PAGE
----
Ukraine Finally Passes Anti-Bias Law, a Prerequisite for Visa-Free Travel to EU

In its third attempt in a week, Ukraine’s parliament passed amendments to the Labor Code on Nov. 12 that will end lingering Soviet-era workplace discrimination over sexual orientation, political and religious beliefs. The law, which received the support of 234 lawmakers, was the most controversial bill in parliament among a package of anti-corruption and other legislation the European Union requires in its visa liberalization action plan.

The voting process has been excruciating, however, requiring six rounds of voting and frantic consultations before it finally passed. In the last unsuccessful vote, 219 lawmakers voted in favor, seven votes short of the 226 votes in the 423-seat parliament that are needed for a bill to pass. Parliament’s speaker Volodymyr Groysman then announced a 15-minute break for talks.

“Dear deputies: Seven votes stand between us and a visa-free regime,” Groysman said before calling the break. Arguing in favor of the bill, Groysman after the break said that “the individual and his rights are at the foundation of our society.” He ensured that the anti-discrimination measure had no bearing on the broader issue of gay rights. “God forbid same-sex marriages in our country,” he said.

After the break, lawmakers returned to the vote, and managed to pass the bill at the first attempt. The extra votes needed were provided by the president’s faction, 108 of whom eventually voted for the bill, compared to 99 before the break, and by the prime minister’s faction, where 65 voted in favor as opposed to 62 before the break. Parliament twice failed to pass the amendments in earlier voting: On Nov. 5 a similar measure garnered only 117 votes, while on Nov. 10 the draft bill gained 207 votes – still far short of the 226 votes that are needed for a bill to pass in the 423-seat parliament.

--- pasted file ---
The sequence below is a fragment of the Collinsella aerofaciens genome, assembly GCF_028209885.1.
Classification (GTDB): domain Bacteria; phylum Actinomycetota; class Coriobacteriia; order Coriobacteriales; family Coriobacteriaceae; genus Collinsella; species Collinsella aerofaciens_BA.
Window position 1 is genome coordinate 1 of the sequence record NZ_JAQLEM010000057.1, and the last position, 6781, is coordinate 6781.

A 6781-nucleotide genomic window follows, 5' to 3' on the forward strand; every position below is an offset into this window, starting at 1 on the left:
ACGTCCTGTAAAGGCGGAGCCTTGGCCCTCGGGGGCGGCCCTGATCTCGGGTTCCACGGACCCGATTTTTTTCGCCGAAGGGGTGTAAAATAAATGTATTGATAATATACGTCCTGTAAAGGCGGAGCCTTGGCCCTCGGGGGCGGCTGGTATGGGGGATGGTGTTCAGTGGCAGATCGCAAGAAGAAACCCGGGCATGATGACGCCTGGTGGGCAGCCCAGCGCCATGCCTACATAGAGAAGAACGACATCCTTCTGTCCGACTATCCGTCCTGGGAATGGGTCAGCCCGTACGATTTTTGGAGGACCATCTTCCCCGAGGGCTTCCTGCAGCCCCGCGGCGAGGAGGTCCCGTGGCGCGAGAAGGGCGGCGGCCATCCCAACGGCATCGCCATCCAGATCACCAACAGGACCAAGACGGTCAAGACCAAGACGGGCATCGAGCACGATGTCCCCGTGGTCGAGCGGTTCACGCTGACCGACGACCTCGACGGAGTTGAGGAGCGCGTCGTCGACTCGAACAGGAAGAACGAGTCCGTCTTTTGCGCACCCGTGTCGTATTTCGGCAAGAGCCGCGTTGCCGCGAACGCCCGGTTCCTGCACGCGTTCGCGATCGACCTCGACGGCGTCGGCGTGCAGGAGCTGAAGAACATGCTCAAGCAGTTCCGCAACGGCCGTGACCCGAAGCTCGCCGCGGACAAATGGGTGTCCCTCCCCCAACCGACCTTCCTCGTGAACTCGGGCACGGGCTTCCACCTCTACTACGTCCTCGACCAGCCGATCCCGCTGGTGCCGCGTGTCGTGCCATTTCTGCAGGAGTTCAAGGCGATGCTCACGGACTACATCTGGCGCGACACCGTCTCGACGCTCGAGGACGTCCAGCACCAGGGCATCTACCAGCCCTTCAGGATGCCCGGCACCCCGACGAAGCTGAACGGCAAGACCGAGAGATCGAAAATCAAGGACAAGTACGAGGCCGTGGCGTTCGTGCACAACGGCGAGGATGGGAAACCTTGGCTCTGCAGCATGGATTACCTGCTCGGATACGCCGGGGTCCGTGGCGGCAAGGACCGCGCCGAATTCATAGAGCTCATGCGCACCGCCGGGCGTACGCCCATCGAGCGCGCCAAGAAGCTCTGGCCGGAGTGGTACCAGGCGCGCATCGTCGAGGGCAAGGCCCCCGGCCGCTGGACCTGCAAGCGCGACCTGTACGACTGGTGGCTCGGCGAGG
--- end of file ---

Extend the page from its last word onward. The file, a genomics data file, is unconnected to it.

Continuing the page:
The EU visa liberalization action plan states that Ukraine should “amend the Labor Code to explicitly prohibit discrimination on the grounds of sexual orientation.” Lawmakers used the opportunity to include other forms of discrimination in the bill. The bill forbade “all kind of discrimination in the workplace – direct or indirect (…) on the grounds of race, skin color, political, religious and other beliefs, sex, gender identity, sexual orientation, ethnical background” etc.

In the previous votes, lawmakers from the Samopomich faction, one of the junior parties in the governing coalition and widely believed to have a liberal orientation, voted against the bill, saying they had done so because it wasn’t presented to parliament prior to voting and there hadn’t been proper consultations with the public.

Opposing the anti-discrimination bill on Nov. 12, Oleh Berezyuk, leader of the Samopomich parliamentary faction, made it clear that his decision to resist the bill was about more than just procedure.

He said that he wanted the phrase “sexual orientation” softened to “gender and relations to gender,” citing opposition from church circles. Referring to violations of civil rights and liberties in Soviet times, Berezyuk said that the church had traditionally sided with civil society “during times of despotism” and therefore the conservative position of the church couldn’t be entirely dismissed in the current matter.

He also criticized the fact that the bill was merely an amendment to the 1971 Soviet era Labor Code. A new labor code is already under consideration in parliament. Fifteen Samopomich lawmakers eventually supported the bill, with six abstaining, including Berezyuk.

Welcoming the passing of the anti-discrimination bill, Mustafa Nayyem, a presidential camp lawmaker and former prominent journalist, wrote on Facebook that a bitter taste remained. The discussions and resistance against the law showed “that many of us still evolutionary remain stuck in the Russian world,” referring to Russian President Vladimir Putin’s concept of a Russian Orthodox culture and hegemony that Ukraine has been forced to defend itself against in Russia’s war on the nation.


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